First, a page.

By Jessica Sung
When I saw the title “Big Day”, I guessed that this Taiwanese film was about marriage or death. But since it is part of the Vancouver International Film Festival, I also knew it wasn’t going to be bland. That’s because VIFF’s lineup always makes me imagine a new world.
In Taiwan, walking in alleys is a part of daily life. In the 23-minute “Big Day”, director Chung Chieh Chiang makes use of this familiar pastime to tell the story of a middle-aged couple whose marriage is on the rocks. The wife (Li Li Pan) and the husband (An Shun Yu) stroll through alleys, reflecting on their family situation. Their conversation is emotional and caring, and seems so authentic to anyone from Taiwan,
It turns out that this short film is set in my hometown of Keelung. Famed Taiwanese director Hsiao-hsien Hou chose this northern port as a setting for two of his feature films—A City of Sadness and Millennium Mambo. Whereas Hou depicted Keelung as a city of repressed feelings and untold stories, Chiang plays up its romantic side while retaining some of its mystery.
“Big Day“ relies on the middle-aged couple to tell a story of Taiwanese love. The film also raises important and uncomfortable questions. Why does it seem in middle age that love no longer has new possibilities, unlike when you were 20 years old? How is it that some people are unable to say “I’m sorry” to their partner? Or not being able to say “goodbye” or “I don’t like it” or “thank you” to a partner?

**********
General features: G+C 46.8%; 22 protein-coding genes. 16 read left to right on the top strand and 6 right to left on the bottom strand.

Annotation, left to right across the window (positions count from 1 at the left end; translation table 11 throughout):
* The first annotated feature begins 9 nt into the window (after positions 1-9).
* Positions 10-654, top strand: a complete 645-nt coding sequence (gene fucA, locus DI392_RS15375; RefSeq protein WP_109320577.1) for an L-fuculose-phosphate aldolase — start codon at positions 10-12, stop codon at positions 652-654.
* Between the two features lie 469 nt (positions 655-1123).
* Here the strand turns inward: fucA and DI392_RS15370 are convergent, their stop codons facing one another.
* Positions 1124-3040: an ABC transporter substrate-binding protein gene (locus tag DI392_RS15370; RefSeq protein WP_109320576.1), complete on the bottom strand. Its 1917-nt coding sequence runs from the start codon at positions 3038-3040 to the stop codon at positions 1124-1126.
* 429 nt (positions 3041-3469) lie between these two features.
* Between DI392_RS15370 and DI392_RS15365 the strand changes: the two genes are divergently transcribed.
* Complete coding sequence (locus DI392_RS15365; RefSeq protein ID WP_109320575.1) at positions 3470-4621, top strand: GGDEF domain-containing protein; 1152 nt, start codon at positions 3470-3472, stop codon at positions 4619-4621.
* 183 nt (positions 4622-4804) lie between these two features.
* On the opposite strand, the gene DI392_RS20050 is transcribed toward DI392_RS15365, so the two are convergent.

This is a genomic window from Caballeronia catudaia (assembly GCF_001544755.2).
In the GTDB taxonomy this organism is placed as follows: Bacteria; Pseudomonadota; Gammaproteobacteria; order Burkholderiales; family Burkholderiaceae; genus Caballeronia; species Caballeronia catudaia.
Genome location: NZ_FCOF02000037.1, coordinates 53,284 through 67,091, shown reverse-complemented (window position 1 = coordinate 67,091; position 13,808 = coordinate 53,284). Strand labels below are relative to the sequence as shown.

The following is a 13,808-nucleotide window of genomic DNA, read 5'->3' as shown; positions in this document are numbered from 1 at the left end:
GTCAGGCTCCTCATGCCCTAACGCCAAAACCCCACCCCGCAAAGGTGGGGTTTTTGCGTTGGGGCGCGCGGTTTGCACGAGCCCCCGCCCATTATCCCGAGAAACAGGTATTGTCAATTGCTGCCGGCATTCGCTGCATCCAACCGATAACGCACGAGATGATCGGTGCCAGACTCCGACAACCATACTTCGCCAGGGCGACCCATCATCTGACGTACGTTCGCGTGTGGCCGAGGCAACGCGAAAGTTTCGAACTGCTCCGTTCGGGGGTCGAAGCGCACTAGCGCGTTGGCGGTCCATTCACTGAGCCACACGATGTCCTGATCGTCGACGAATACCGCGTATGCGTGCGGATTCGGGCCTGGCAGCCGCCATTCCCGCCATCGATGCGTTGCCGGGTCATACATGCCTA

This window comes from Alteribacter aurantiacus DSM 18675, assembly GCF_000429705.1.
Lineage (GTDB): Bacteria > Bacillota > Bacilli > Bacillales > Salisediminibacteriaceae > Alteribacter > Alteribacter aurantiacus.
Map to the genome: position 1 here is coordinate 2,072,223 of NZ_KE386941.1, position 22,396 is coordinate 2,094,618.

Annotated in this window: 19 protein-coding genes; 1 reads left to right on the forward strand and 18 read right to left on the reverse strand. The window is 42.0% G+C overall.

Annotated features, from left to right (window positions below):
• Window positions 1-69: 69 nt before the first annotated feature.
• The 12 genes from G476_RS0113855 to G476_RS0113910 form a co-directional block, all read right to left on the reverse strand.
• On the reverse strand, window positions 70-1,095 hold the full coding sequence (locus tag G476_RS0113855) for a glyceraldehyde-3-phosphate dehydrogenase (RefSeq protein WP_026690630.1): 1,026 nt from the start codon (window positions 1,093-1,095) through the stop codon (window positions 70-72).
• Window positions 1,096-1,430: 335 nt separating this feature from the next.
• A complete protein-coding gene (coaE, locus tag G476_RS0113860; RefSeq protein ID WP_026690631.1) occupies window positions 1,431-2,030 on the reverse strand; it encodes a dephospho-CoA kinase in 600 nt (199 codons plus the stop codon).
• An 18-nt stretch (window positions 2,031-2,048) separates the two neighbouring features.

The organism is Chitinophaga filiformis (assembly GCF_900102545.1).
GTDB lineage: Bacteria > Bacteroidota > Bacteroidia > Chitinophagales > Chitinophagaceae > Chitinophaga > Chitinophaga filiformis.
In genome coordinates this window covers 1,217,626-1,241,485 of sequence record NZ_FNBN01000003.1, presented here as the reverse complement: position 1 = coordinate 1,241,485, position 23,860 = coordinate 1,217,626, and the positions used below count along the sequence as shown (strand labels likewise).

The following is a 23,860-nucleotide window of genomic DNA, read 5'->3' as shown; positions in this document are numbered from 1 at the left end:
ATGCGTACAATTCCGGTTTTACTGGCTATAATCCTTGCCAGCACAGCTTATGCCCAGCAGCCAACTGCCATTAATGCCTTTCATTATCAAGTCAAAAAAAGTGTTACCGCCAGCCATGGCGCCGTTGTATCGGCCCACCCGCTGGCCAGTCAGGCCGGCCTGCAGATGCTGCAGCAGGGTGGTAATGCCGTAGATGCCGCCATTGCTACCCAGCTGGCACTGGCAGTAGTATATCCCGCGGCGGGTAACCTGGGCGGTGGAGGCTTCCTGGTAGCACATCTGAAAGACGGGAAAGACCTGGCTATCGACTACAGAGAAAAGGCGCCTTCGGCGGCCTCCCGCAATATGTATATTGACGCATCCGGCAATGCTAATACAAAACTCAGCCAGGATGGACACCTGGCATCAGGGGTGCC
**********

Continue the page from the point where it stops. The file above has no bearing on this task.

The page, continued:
Why is it in middle age that we won’t leave a partner because we need to save face? Why don’t we want to admit in midlife that we have failed in our most important relationship? Is there a risk of self-identifying as the failed relationship and nothing more?
This may be the extreme blindness of some Asian women’s affection. It’s like being in an alley, waiting for the loved one to “come back” home.
In “Big Day”, a conversation between the couple and a neighbour on the bridge reminded me of my parents’ daily interactions. While alive, Asian couples sometimes show affection through bickering. After one of them dies, the other one misses them, continuing to dream of their presence—even if those dreams involve the same type of bickering that occurred while they were together in life.
Is it baggage or affection?
The Vancouver International Film Festival will present Big Day as part of its International Shorts: Relational Baggage program. Screenings are scheduled at 6 p.m. on on Sunday (October 1) and 12:15 p.m. on Tuesday (October 3) at International Village 8. For more information and tickets, visit the VIFF website.